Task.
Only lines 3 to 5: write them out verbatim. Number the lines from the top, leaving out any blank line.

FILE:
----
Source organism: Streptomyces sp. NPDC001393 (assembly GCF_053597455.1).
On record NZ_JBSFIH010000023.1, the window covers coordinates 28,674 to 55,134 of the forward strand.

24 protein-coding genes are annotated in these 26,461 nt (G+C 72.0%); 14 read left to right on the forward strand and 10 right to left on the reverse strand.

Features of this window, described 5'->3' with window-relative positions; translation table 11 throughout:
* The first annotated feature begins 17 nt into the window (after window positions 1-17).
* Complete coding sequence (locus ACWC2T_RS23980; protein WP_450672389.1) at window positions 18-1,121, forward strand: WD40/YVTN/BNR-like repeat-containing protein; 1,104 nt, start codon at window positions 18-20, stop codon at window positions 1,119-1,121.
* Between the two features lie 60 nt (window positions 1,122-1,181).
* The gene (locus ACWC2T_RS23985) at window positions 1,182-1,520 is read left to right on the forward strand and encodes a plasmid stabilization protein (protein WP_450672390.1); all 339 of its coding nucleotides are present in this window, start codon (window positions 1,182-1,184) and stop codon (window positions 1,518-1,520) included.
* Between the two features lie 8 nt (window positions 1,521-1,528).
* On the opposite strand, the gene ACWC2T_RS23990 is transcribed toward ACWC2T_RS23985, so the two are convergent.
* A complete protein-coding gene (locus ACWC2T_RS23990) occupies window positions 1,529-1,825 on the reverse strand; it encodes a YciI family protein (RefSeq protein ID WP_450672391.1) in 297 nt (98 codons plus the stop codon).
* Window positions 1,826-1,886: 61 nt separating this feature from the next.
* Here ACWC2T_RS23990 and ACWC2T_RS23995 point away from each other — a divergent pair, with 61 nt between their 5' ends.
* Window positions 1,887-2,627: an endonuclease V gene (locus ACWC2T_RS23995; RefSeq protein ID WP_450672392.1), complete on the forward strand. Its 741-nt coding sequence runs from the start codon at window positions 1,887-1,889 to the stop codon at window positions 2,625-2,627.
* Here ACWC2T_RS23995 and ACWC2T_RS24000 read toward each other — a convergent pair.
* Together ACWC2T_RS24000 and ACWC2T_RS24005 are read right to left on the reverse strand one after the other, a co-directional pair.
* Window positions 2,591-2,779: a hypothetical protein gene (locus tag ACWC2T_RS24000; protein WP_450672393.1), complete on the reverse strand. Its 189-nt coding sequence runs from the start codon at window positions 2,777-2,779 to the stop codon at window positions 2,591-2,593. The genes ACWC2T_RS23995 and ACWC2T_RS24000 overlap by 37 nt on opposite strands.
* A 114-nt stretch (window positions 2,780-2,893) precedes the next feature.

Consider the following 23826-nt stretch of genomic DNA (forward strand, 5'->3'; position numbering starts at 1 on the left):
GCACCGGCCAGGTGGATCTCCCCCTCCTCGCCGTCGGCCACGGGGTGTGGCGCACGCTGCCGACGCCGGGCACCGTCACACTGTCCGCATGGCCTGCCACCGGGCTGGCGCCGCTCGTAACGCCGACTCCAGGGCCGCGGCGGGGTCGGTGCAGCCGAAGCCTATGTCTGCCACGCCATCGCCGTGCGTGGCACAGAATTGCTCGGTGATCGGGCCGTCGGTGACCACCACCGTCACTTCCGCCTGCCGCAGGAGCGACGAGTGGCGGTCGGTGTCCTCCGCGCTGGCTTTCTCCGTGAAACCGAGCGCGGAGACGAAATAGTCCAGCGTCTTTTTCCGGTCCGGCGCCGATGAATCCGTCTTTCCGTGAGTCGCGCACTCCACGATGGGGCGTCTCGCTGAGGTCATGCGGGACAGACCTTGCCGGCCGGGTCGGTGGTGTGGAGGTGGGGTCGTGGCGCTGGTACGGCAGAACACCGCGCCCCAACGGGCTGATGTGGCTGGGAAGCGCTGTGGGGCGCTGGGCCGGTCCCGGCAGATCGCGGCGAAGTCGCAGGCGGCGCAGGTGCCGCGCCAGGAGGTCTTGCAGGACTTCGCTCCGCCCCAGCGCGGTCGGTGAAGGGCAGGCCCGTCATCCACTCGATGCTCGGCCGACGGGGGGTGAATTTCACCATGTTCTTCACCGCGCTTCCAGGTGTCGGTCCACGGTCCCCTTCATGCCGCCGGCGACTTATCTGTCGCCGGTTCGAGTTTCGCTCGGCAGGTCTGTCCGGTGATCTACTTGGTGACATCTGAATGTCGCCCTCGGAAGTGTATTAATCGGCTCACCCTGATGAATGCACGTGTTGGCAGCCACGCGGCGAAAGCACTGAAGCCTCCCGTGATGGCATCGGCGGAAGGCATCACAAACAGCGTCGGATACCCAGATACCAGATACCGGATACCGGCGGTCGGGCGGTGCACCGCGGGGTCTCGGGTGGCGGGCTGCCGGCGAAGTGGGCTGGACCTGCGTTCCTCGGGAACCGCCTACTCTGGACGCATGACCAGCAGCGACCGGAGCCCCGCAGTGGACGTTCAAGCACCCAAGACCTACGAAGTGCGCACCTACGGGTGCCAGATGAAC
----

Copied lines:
24 protein-coding genes are annotated in these 26,461 nt (G+C 72.0%); 14 read left to right on the forward strand and 10 right to left on the reverse strand.

Features of this window, described 5'->3' with window-relative positions; translation table 11 throughout:
* The first annotated feature begins 17 nt into the window (after window positions 1-17).